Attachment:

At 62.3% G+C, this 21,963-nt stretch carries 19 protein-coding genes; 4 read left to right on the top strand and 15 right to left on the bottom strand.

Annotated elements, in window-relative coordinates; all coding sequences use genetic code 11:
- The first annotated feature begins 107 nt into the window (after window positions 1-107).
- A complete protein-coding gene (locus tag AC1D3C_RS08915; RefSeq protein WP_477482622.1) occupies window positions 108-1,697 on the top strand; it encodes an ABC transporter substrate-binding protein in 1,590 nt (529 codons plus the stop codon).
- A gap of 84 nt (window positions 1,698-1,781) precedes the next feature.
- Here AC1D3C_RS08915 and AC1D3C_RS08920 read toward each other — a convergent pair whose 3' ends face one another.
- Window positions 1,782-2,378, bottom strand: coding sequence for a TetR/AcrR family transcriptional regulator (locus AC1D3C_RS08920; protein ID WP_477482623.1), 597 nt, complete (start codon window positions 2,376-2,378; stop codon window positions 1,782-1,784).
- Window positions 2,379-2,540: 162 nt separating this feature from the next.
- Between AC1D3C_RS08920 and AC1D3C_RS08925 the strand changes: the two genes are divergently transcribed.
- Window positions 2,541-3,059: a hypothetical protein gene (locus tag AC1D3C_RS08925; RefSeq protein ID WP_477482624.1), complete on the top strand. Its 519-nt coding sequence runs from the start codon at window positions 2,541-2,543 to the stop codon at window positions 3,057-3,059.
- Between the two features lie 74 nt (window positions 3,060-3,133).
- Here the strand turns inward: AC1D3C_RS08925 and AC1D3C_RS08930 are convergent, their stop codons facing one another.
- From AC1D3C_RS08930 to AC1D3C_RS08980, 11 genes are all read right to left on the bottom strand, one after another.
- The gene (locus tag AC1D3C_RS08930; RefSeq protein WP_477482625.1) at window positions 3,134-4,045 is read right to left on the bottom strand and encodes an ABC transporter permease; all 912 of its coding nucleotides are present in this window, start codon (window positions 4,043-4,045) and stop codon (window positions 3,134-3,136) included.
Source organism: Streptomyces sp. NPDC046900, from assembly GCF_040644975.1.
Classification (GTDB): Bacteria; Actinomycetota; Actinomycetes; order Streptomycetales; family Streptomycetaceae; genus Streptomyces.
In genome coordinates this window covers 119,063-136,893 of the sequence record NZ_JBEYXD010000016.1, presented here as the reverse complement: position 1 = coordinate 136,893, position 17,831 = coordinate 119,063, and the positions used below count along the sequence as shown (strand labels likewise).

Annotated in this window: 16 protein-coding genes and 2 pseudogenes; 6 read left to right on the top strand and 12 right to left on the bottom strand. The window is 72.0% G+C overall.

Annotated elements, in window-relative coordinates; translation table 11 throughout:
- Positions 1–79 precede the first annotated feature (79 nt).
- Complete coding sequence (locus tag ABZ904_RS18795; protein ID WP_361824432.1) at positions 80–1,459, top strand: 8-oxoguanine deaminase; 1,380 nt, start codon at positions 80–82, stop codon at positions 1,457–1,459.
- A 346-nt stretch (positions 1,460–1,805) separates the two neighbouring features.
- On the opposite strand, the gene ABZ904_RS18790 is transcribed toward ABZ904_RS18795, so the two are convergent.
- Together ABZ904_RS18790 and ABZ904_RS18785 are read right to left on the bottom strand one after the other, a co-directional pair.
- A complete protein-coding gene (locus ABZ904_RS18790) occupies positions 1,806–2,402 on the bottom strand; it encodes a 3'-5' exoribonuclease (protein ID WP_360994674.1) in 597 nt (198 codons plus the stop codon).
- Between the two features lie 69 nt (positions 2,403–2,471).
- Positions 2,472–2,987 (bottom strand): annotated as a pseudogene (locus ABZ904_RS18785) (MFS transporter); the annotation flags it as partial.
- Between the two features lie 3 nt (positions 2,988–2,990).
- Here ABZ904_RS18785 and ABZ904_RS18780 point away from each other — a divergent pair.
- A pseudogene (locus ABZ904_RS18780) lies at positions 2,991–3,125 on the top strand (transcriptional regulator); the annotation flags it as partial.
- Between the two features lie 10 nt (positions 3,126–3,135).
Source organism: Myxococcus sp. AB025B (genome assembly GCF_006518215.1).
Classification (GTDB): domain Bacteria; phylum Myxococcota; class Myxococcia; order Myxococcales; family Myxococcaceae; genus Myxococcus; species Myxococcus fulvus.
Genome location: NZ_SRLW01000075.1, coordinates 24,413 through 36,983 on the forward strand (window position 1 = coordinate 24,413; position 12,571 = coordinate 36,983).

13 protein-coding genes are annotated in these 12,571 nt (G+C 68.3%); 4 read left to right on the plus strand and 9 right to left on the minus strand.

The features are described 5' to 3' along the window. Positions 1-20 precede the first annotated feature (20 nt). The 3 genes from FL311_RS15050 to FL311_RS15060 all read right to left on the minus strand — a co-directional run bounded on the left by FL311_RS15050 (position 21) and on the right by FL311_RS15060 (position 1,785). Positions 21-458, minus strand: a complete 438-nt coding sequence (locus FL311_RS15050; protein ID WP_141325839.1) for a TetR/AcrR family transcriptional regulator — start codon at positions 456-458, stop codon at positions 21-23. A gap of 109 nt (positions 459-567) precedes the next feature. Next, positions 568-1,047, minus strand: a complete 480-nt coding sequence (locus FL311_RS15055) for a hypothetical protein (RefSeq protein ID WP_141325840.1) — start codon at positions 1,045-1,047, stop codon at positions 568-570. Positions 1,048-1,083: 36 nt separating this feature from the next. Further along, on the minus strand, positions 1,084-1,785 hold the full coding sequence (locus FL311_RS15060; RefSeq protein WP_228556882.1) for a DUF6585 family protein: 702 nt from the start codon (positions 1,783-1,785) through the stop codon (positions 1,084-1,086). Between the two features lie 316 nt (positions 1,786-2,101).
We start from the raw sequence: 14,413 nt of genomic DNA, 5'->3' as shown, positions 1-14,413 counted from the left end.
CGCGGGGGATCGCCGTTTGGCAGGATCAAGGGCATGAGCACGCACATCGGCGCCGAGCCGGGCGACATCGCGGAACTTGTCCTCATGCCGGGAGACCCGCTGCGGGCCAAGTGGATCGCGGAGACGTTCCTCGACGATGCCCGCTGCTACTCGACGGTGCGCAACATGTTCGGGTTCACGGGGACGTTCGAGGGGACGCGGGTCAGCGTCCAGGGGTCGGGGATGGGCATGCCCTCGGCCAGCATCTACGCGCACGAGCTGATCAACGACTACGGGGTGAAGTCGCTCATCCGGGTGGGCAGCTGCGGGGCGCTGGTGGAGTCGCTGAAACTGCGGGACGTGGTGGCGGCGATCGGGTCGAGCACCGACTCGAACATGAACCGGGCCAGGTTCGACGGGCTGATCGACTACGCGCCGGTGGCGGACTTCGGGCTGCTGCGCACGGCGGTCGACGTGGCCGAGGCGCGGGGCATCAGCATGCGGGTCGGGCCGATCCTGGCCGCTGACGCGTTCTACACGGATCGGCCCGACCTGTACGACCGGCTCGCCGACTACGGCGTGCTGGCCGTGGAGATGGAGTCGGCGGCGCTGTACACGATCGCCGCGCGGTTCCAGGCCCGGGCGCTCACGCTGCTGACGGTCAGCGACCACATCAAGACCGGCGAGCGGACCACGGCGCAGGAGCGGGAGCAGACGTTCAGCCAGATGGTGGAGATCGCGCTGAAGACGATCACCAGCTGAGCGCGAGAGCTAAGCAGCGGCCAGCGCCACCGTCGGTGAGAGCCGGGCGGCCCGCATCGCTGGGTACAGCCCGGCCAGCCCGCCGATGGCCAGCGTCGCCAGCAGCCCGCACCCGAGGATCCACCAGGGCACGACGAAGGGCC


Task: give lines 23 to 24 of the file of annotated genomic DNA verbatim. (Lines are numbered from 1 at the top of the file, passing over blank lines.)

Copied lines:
- On the opposite strand, the gene ABZ904_RS18790 is transcribed toward ABZ904_RS18795, so the two are convergent.
- Together ABZ904_RS18790 and ABZ904_RS18785 are read right to left on the bottom strand one after the other, a co-directional pair.